Stine Deja, Assembly, 2022 / Courtesy of the artist / Photo the artist
After Laughter Comes Tears
Oct 13, 2023 – Jan 7, 2024

After Laughter Comes Tears is an experimental exhibition dedicated to performance, and the second edition of the Mudam Performance Season launched in 2021. Conceived as a ‘performative exhibition’, After Laughter Comes Tears will feature the work of thirty-four artists working across the mediums of performance, installation and video. Titled after the 1964 track ‘After Laughter’ by American soul singer and songwriter Wendy Rene, the exhibition unfolds in four acts, mimicking the theatrical narrative of prologue, act 1, act 2, act 3, act 4 and epilogue. By considering moving image and installation as much as the exhibition and its scenography as performative objects, After Laughter Comes Tears proposes to expand the definition of performance. Simultaneously, it grounds the medium of performance within the museum, which traditionally hosts it as an occasional and timed utterance.

The exhibition takes as its starting point the feeling of stasis and anger that defines this later stage of capitalism endorsed by most societies. It is framed by the anxieties of a generation facing a climate crisis, welfare states trampled and failed by neoliberal policies and the rise of xenophobia and far-right parties across the globe, partly fuelled by fake news spreading on- and offline. Adopting the humorous, and at times, dramatic tone that is characteristic of theatricality and embracing the ambiguity that exists between those states, After Laughter Comes Tears unfolds through a narrative that speaks to and of bodies, politics and their fraught relationship under capitalist systems. The works of emerging artists, in dialogue with more established ones, consider the crisis of care and deeply entrenched notions of normalcy, aiming to make visible and thereby question standardised approaches to social and biological norms.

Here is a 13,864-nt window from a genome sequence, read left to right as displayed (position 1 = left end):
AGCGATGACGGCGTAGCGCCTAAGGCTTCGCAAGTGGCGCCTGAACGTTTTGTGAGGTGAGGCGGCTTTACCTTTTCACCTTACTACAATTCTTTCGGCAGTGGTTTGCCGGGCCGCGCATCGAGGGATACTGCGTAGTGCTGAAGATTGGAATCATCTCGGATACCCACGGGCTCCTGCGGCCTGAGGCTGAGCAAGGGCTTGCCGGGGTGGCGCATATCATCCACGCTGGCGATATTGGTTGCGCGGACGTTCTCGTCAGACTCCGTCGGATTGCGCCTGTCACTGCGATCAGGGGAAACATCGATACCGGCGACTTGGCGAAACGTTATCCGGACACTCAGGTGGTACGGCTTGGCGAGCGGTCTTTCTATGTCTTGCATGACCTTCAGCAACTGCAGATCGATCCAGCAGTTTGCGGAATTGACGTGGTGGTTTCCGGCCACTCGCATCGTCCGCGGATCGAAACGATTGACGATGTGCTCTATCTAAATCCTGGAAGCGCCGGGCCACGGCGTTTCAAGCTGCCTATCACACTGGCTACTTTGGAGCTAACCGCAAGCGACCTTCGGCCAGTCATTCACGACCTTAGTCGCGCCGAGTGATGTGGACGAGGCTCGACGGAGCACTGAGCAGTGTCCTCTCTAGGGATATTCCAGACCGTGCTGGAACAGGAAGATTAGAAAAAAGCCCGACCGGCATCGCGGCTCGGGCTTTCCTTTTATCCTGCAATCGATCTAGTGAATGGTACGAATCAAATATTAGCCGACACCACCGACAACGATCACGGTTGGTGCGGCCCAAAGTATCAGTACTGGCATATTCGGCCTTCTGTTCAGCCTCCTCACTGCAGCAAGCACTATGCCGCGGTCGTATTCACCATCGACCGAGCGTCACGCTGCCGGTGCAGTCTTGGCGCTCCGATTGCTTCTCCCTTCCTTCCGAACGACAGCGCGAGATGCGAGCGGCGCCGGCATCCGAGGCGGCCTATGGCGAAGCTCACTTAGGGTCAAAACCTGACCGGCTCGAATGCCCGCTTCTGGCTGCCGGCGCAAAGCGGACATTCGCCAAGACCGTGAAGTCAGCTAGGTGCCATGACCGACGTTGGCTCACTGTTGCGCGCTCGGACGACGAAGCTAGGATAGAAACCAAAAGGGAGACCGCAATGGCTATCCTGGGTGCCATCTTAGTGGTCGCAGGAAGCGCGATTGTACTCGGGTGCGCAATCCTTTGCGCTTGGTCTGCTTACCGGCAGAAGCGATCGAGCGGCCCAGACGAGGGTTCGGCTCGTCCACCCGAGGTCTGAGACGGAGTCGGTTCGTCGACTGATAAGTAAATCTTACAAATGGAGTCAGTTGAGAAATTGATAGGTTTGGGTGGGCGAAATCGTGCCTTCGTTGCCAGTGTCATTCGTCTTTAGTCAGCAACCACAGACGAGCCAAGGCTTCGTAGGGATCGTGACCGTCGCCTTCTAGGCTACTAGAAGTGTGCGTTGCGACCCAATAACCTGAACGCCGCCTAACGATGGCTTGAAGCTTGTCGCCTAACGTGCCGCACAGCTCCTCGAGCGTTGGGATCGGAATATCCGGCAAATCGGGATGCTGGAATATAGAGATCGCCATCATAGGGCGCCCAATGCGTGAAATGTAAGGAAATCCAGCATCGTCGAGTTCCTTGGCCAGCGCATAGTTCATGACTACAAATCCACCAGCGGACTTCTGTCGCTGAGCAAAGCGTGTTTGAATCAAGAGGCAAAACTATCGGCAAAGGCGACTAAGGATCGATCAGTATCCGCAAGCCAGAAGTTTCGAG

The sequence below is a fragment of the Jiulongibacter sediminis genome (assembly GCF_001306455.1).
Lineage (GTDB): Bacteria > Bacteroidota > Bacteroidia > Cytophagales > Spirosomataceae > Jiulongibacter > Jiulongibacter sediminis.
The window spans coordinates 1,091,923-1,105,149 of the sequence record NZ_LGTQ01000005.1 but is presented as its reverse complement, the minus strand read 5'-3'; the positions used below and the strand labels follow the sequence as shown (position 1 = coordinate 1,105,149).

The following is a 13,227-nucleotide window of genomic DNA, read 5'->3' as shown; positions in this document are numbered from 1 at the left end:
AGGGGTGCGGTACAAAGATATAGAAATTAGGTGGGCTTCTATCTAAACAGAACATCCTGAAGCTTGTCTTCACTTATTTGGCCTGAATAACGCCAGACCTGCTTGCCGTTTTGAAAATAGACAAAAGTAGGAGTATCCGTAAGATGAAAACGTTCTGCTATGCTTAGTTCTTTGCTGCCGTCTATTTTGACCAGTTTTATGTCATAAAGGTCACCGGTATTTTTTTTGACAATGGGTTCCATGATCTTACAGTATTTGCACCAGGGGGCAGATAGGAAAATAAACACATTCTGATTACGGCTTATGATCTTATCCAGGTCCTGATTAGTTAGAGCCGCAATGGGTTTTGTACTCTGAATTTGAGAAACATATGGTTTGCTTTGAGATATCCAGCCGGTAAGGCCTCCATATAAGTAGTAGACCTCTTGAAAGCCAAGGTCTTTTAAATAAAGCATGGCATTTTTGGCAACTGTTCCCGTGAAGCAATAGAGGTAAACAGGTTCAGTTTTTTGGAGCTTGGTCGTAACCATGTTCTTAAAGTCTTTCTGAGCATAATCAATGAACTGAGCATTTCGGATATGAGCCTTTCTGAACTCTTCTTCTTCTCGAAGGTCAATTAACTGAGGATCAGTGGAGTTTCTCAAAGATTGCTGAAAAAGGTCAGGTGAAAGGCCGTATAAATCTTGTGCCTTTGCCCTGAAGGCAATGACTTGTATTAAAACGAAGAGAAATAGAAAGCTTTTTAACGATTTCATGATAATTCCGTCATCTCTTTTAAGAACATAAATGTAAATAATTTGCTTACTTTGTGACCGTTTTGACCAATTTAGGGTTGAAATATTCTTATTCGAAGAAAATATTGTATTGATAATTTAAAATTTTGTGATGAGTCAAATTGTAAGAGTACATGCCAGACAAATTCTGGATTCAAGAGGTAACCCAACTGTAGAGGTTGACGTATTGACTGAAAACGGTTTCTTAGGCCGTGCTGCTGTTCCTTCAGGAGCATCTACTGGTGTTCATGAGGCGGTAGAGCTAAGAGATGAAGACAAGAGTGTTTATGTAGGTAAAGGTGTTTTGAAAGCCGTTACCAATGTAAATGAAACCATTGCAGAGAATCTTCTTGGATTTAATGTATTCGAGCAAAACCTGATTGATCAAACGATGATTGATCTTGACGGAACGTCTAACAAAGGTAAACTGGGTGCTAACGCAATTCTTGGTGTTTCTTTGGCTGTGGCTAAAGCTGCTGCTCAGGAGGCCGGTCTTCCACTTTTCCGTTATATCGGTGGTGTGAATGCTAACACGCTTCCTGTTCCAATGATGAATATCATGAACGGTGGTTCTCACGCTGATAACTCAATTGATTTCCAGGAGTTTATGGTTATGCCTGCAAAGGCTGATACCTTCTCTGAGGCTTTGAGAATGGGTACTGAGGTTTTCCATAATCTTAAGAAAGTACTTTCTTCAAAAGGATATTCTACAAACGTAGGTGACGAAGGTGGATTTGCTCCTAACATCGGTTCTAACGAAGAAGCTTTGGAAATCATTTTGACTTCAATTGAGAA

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To resist a conventional approach in display, After Laughter Comes Tears creates a dynamic exhibition space, changing through time to offer a variety of experiences to the visitor. During the exhibition, the works will also be activated via performances or via an active participation of the visitors, encouraged to leave aside the passive role that is too often expected of them in cultural institutions. The public will therefore get the central part in a collective thinking process brought about by a rich public programme.

    May 31 – Nov 3, 2024
    Stasys Museum
    Panevėžys, Lithuania

    On this day… Stasys arrives back at his home village, Lepšiai… It all happens in May 2024… That’s when the Stasys Museum opens up to the public, a museum titled after him. This was never predicted – the future from there, a little village, in the house within a disorderly wooden structure, run down with dripping roofs, filled with bellowing, roaring farm animals… No fairy tales could be heard there… But just one hour’s walk away from Lepšiai, the white rectangular building stands proudly in the city centre (more…)

  • Ian Waelder: Here not today
    Apr 18 – Jun 9, 2024
    Super Super Markt
    Berlin, Germany

    I. Language

    We could say that this exhibition begins with the artist’s daily walk to buy the newspaper at a kiosk. In his book The Practice of Everyday Life, Michel de Certeau describes the city as a text shaped by the people who walk in it daily. A vast text we write with our steps but cannot read – “the networks of these moving, intersecting writings compose a manifold story that has neither author nor spectator (more…)